Ethical Wool?

Below is a letter Helen wrote to a customer who was concerned about animal welfare and the ethics of wearing wool.

Dear xxxx,

Thank you for your email and it is always good to know our customers are concerned about ethics and better ways to live.

I share your concerns about the issues raised in the article regarding animal welfare. First of all, the majority of our wool is certified organic. This is not simply about avoiding potentially toxic chemical and hormonal sheep treatments but also about raising sheep in a humane way, and about holistic management practices. Secondly, none of our wool comes from farms that practise mulesing - we specifically check this with every supplier. Thirdly, at present none of our wool comes from the USA or Australia which do have histories of poor management practices, although I believe they are improving in response to lobbying which is good news. Most of our existing suppliers are small companies also concerned about the ethics running through their supply chains and we are confident that they act on their principles, and we ask for an ethical statement from new suppliers which includes questions about animal welfare as well as social issues (working conditions) and ecological issues (environmental footprint, organic/eco status etc).

While I think it's great that organisations such as PETA campaign for animal welfare, I don't think it's good to take a blanket approach. It is better to support those farms and farmers that engage in good practices and boycott those who don't. In terms of ecology, we know that are many parts of our moors and mountains that benefit ecologically from managed grazing which increases biodiversity, both here and in New Zealand and South America, for example, whereas monocultures can be exceedingly environmentally damaging as highlighted recently by theWWF and Greenpeace.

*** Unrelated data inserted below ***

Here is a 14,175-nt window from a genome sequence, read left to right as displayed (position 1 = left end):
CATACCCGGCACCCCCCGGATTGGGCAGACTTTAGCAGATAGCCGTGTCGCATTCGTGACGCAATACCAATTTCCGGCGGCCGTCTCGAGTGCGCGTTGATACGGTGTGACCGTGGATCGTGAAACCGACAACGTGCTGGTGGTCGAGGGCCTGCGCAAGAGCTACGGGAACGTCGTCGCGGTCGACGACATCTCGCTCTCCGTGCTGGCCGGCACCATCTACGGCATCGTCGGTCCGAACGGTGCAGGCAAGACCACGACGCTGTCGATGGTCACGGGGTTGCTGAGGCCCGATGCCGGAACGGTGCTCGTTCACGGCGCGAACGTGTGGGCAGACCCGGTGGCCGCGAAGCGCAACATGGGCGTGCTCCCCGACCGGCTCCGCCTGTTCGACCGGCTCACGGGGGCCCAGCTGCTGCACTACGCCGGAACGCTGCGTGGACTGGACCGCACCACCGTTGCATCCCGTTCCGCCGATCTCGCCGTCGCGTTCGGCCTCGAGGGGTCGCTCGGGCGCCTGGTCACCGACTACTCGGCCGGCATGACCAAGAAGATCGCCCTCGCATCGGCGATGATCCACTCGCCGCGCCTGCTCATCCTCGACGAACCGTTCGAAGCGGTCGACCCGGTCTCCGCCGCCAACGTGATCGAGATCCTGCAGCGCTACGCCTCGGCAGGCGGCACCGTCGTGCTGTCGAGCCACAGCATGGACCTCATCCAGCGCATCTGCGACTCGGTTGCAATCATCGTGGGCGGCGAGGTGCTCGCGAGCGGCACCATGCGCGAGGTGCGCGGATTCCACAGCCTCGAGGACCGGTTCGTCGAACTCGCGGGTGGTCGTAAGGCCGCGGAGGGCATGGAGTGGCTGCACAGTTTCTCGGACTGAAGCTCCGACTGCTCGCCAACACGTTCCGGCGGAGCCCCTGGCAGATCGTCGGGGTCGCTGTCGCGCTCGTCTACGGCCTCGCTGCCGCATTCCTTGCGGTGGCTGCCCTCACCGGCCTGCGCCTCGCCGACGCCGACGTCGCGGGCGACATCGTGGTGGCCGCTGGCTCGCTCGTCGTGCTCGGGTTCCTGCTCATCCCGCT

I take issue with the article stating that

"With so many humane fabrics, including rayon, cotton, hemp, acrylic, nylon and microfibre..."

as these may only be humane at one level - the use of petrochemicals in the unnatural production of man-made fibres is in my opinion disastrous - not only is it polluting, it is unsustainable and also these things are not biodegradable - who would want their old skirt or t-shirt knocking around our planet in 1000 years time? The production of acrylic and nylon is highly chemicalised and damages our planet and therefore the animals within it - not only this, but it uses an number of carcinogens and a recent study found that women working in acrylic factories were seven times more likely to develop breast cancer. I know it is hard to make good ethical decisions because there is so much to look into - but it should be looked into by organisations like PETA if they are promoting alternatives as ethical which clearly aren't.

While hemp may be ecological, cotton isn't on the whole. We stock organic cotton because of the damage caused to people's health in the use of chemicals on cotton - this is widely documented, and to call cotton humane when it kills human beings and causes ill-health in children in developing countries is very narrow minded. Furthermore the high levels of pesticides used in conventionally grown cotton must, if they are causing death and hospitalisation of humans, be exceedingly toxic to animals too. Even organic cotton is troublesome in that it does require a lot of water, problematic in many countries. But we still feel at Cambridge Baby that we want to support organic cotton and organic agriculture generally.

Finally, microfibre... what can I say? The sea is swimming in microfibre fleece particles as they are not filtered out from your washing machine and end up as minuscule ubiquitous pollutants in landfill and in our oceans. FAR better to have a wool vest, wool top, wool fleece...

Wool is unarguably sustainable, natural, and it bio-degrades naturally. It is healthy for the skin as it is designed to clothe mammals and therefore needs less processing, and organic rearing of sheep is humane, does not pollute the ground, sea or other animals, and is of no danger to farmers and their families.

Clearly everyone has different values but for me there is no question, I strongly advocate using wool over the alternatives - but yes in doing so making sure that the wool is organic if animal welfare is your overriding concern.

I hope this is helpful.

Best wishes,

PS we are currently looking into hemp again and may be stocking it in the future.

> Cambridge Baby Team

> Cambridge Baby - discover natural, organic clothing for your little explorers (aged 0-100).

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